The Code increased the financial resources available to local governments by broadening their taxing powers, providing them with a specific share from the national wealth exploited in their area, increasing their share from the national taxes — mainly internal revenue allotments or IRA — from a previous low of 11 percent to as much as 40 percent. The Code also laid the foundation for the development and evolution of more entrepreneurial local governments by allowing them to enter into build-operate-transfer (BOT) schemes with the private sector, float bonds, and obtain loans from local private institutions.
Lastly, the Code provided the legal and institutional infrastructure for the expanded participation of civil society in local governance. It allocated specific seats to nongovernmental organizations (NGOs) and people's organizations (POs) in local special bodies like the local development council, the local health board, and the local school board.
Brillantes says that the Code was not the first of its kind in the country. He adds, however, that the previous attempts to decentralize power and authority did not go beyond rhetoric and lip service.
"Did you know that Marcos had his own Local Government Code in Batas Pambansa Bilang 337?" he asks. "We've had several laws and policies that recognized the importance of the subnational frontline local governments. Even (former Senator Raul) Manglapus had the Barrio Charter Act (Republic Act No. 2370). But in terms of implementation, in terms of actually transferring powers and resources to local government units (LGUs), it was only in 1991 that these actually materialized."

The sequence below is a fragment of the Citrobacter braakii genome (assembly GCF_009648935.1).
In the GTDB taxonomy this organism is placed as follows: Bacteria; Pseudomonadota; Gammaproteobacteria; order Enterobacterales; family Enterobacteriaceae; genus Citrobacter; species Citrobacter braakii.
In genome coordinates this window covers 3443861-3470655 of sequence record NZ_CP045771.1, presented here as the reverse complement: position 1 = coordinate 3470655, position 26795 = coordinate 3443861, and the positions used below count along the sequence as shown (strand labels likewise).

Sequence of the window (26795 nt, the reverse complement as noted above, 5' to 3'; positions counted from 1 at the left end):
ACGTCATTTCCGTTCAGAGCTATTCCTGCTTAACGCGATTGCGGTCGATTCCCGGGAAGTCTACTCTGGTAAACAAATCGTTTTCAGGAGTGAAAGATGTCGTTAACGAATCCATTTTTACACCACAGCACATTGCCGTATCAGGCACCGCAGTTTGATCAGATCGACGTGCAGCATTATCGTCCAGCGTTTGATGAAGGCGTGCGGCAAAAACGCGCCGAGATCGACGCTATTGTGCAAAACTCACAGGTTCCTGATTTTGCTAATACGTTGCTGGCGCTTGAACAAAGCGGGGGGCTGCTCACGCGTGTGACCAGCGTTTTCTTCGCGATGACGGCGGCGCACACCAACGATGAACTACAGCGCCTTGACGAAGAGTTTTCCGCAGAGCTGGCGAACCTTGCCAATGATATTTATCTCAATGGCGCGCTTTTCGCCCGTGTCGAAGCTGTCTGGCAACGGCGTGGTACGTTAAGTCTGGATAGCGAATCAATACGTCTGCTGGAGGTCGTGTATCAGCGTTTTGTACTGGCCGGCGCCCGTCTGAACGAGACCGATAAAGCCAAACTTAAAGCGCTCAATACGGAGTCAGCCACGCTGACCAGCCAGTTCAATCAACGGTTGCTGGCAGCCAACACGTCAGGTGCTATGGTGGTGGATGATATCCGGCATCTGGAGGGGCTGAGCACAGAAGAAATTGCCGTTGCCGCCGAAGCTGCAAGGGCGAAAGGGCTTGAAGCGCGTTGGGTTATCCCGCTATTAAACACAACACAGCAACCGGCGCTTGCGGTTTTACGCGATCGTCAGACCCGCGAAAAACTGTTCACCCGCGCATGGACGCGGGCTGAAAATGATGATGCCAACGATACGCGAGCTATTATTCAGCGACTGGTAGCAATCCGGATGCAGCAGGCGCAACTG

Among the Code's features, Brillantes points to the institutionalization of people empowerment and the impetus for local governments to be more entrepreneurial as important innovations in local governance.
"It's almost an oxymoron, paradoxical even," he says of the revolutionary way that the Code was able to bring people empowerment to the local level. "It's only in the Philippines where you have local government structures like the local development council that have allocated one-fourth of their membership to NGOs." This, he adds, has opened doors, more than windows, to the active participation of civil society in governance.
On entrepreneurship, Brillantes says local governments can now go into previously untapped modes of raising revenues at the local level, pointing to BOT projects that have built markets like in the case of Mandaluyong and Dingras in Ilocos Norte, or bond flotation that was able to finance housing programs in Victorias, Negros Occidental.
"These were previously unheard of," he says. "Before, you only have mendicant — for lack of a better term — LGUs always going to Manila waiting for the release of their resources from the national government."